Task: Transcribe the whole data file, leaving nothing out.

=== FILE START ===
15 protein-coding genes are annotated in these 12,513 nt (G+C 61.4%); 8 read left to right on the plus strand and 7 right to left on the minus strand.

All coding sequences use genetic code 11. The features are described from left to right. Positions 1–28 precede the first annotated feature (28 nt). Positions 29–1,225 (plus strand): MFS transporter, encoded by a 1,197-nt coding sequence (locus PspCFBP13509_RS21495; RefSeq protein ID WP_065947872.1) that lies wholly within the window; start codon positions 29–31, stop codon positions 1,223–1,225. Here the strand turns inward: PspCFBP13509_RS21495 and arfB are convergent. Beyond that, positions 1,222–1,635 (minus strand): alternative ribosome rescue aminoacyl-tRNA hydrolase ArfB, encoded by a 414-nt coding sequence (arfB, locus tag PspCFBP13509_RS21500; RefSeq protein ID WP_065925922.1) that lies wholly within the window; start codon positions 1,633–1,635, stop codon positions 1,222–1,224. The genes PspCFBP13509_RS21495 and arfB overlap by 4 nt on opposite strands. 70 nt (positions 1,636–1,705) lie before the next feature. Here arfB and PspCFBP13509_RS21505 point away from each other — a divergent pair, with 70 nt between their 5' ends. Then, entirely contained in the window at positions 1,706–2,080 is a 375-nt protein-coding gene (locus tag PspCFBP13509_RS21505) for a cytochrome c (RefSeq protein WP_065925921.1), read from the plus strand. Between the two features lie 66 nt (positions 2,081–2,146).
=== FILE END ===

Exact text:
15 protein-coding genes are annotated in these 12,513 nt (G+C 61.4%); 8 read left to right on the plus strand and 7 right to left on the minus strand.

All coding sequences use genetic code 11. The features are described from left to right. Positions 1–28 precede the first annotated feature (28 nt). Positions 29–1,225 (plus strand): MFS transporter, encoded by a 1,197-nt coding sequence (locus PspCFBP13509_RS21495; RefSeq protein ID WP_065947872.1) that lies wholly within the window; start codon positions 29–31, stop codon positions 1,223–1,225. Here the strand turns inward: PspCFBP13509_RS21495 and arfB are convergent. Beyond that, positions 1,222–1,635 (minus strand): alternative ribosome rescue aminoacyl-tRNA hydrolase ArfB, encoded by a 414-nt coding sequence (arfB, locus tag PspCFBP13509_RS21500; RefSeq protein ID WP_065925922.1) that lies wholly within the window; start codon positions 1,633–1,635, stop codon positions 1,222–1,224. The genes PspCFBP13509_RS21495 and arfB overlap by 4 nt on opposite strands. 70 nt (positions 1,636–1,705) lie before the next feature. Here arfB and PspCFBP13509_RS21505 point away from each other — a divergent pair, with 70 nt between their 5' ends. Then, entirely contained in the window at positions 1,706–2,080 is a 375-nt protein-coding gene (locus tag PspCFBP13509_RS21505) for a cytochrome c (RefSeq protein WP_065925921.1), read from the plus strand. Between the two features lie 66 nt (positions 2,081–2,146).